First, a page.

Franklin’s version of (You Make Me Feel Like) A Natural Woman became my measuring stick. I wanted to sing those E5s with the same ease and belted edge that she had. I worked very hard, and eventually, after several years my voice did develop a E5+ belt. I remember the inner joy of finally finding this vocal quality easy, in tune and consistent. I recorded myself singing Natural Woman. I eagerly hit the play button, and then the truth hit me square in the face. Oh, boy, a harsh moment folks. I realised was NEVER going to sound like Aretha, ever.
In the end, I was ok with that, whilst I will never have THAT voice, I learnt a lot about the voice, vocal style, development, being a career singer, vocal artistry and technique, all of which I have been able to pass on to singers coming through my studio.
So today as I listen to Aretha Franklin on Spotify and write my story, I feel so grateful for her amazing voice, delivery, career and musicality. I am in awe of her achievements as a female artist, black woman and activist. Most of all I am thankful for the inspiration she gave me to go in search of “Aretha’s belt.” I will be one of many thousands of singers who will mourn her passing. She once said, “It really is an honor if I can be inspirational to a younger singer or person. It means I’ve done my job.” I am touched that Franklin feels honoured to have inspired me. She will never know the impact she had on me and my career, in fact, this magazine wouldn’t exist if it hadn’t been for the journey I took in search of her voice.
Aretha Franklin’s funeral will be held on the 31st August in her hometown of Detroit, Michigan.
I came across some great Aretha Franklin quotes, videos and interviews. I hope they will inspire and inform you as you continue down your singing road.
“I have to sit with the song for a while before I record it,” she said. “And, that’s pretty much it. That, and respecting the writer’s melody. Once you establish that respect, you can pretty much sing whatever you want and express yourself.” and “We’ve come a long way, but there is still a lot of discrimination,” she said. “There’s still a ways to go.” Rolling Stone reporter Patrick Doyle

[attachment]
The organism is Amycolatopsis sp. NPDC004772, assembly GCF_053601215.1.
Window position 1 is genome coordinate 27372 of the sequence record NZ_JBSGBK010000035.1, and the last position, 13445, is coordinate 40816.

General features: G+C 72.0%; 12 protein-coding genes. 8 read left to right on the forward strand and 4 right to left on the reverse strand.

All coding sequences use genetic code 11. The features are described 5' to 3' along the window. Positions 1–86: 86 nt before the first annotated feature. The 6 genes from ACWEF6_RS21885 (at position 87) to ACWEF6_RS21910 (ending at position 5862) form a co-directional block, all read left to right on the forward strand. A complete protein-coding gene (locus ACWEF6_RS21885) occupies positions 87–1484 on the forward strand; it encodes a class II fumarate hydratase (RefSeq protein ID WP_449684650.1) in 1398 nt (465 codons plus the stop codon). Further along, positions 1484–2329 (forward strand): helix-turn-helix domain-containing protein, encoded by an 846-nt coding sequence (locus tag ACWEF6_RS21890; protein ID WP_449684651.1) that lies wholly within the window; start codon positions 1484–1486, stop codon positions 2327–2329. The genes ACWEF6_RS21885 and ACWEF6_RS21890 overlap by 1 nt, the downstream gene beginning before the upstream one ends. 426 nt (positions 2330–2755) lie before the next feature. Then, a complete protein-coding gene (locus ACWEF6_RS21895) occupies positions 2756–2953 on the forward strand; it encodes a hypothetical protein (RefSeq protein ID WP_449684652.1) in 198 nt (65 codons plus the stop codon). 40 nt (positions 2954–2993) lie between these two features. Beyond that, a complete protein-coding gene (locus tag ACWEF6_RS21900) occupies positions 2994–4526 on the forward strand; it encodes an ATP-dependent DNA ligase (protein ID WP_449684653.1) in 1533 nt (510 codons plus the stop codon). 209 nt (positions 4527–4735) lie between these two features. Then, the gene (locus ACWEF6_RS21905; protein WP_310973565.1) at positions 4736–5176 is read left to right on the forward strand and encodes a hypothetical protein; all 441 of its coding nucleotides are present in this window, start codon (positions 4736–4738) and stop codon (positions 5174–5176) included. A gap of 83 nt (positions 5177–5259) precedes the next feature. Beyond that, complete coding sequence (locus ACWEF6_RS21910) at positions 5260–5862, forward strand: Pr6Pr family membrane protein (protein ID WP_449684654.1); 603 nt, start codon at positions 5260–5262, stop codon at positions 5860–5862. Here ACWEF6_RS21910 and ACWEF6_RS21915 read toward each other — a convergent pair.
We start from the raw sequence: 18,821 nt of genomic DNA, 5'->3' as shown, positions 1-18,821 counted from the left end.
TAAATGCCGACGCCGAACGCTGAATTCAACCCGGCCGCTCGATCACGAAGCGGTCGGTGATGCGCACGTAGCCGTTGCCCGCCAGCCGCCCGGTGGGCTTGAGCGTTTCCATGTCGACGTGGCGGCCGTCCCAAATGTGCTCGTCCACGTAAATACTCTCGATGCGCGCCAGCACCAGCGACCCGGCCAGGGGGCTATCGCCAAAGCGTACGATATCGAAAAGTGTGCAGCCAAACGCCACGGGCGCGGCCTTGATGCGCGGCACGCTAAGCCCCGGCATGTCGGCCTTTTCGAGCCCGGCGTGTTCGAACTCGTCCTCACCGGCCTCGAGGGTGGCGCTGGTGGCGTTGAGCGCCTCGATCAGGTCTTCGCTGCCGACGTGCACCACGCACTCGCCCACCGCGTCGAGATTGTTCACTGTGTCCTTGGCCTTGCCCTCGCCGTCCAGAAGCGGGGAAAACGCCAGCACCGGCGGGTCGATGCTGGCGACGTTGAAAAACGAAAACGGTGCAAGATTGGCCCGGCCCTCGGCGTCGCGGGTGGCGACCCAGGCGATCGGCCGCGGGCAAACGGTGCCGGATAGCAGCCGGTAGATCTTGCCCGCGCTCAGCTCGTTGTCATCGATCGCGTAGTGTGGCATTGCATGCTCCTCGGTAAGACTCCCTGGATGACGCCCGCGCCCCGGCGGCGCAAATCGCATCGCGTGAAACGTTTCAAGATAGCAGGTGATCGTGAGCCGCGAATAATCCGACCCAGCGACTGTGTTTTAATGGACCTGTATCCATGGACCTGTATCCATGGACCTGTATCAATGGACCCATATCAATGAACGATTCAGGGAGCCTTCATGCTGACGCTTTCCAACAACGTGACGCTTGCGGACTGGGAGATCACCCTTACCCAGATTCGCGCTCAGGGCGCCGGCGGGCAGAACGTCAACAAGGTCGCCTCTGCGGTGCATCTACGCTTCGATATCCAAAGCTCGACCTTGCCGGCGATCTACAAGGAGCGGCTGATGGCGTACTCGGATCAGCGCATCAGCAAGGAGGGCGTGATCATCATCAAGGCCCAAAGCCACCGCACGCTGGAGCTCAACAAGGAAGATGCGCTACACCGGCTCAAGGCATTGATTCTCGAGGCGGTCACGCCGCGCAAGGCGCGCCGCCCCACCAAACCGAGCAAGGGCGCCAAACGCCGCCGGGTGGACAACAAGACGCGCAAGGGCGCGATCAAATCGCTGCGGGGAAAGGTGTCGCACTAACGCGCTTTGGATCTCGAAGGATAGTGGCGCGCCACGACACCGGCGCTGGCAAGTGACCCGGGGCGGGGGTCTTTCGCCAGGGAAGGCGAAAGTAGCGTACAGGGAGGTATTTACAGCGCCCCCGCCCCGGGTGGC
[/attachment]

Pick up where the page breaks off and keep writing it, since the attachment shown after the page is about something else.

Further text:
“We all require and want respect, man or woman, black or white. It’s our basic human right.”
“We didn’t have music videos. You weren’t an overnight sensation. You had to work at it and learn your craft: how to take care of your voice, how to pace your concerts, all that trial and error.”
“Be your own artist, and always be confident in what you’re doing. If you’re not going to be confident, you might as well not be doing it.”
“Being the Queen is not all about singing, and being a diva is not all about singing. It has much to do with your service to people. And your social contributions to your community and your civic contributions as well.”
Here is Aretha Franklin putting her indelible stamp on musical theatre song, I Dreamed A Dream
One of my favourite songs by Aretha. I love the arrangement she created around this iconic song. Paul Simon said it’s his favourite version next to Art’s:
Kennedy Center Honors 2015 performance of (You Make Me Feel Like) A Natural Woman. With an ecstatic Carole King and teary Barack Obama in the audience. The interview she did afterward, talking about the performance. Click HERE to read.
Interview with The Wall Street Journal where she talks about covering songs by younger divas such as Adele and Mariah Carey
Feature photo Editorial credit: Shutterstock.com